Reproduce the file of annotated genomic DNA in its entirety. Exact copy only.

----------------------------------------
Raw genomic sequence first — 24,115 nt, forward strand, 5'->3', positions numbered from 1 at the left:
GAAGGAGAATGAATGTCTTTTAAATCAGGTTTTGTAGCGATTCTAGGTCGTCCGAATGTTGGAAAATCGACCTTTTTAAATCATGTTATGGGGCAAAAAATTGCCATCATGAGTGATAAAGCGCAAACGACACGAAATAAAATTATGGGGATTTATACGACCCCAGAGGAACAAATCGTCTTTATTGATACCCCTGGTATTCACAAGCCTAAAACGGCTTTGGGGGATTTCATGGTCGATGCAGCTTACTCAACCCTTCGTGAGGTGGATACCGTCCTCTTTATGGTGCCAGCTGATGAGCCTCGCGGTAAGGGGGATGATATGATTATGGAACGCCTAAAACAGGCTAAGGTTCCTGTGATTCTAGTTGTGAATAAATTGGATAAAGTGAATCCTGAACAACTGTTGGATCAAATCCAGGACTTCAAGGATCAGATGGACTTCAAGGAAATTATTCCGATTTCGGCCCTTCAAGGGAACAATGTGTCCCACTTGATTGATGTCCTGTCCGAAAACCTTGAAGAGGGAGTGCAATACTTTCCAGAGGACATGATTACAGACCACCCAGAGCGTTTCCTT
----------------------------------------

Raw genomic sequence first — 24,115 nt, forward strand, 5'->3', positions numbered from 1 at the left:
GAAGGAGAATGAATGTCTTTTAAATCAGGTTTTGTAGCGATTCTAGGTCGTCCGAATGTTGGAAAATCGACCTTTTTAAATCATGTTATGGGGCAAAAAATTGCCATCATGAGTGATAAAGCGCAAACGACACGAAATAAAATTATGGGGATTTATACGACCCCAGAGGAACAAATCGTCTTTATTGATACCCCTGGTATTCACAAGCCTAAAACGGCTTTGGGGGATTTCATGGTCGATGCAGCTTACTCAACCCTTCGTGAGGTGGATACCGTCCTCTTTATGGTGCCAGCTGATGAGCCTCGCGGTAAGGGGGATGATATGATTATGGAACGCCTAAAACAGGCTAAGGTTCCTGTGATTCTAGTTGTGAATAAATTGGATAAAGTGAATCCTGAACAACTGTTGGATCAAATCCAGGACTTCAAGGATCAGATGGACTTCAAGGAAATTATTCCGATTTCGGCCCTTCAAGGGAACAATGTGTCCCACTTGATTGATGTCCTGTCCGAAAACCTTGAAGAGGGAGTGCAATACTTTCCAGAGGACATGATTACAGACCACCCAGAGCGTTTCCTT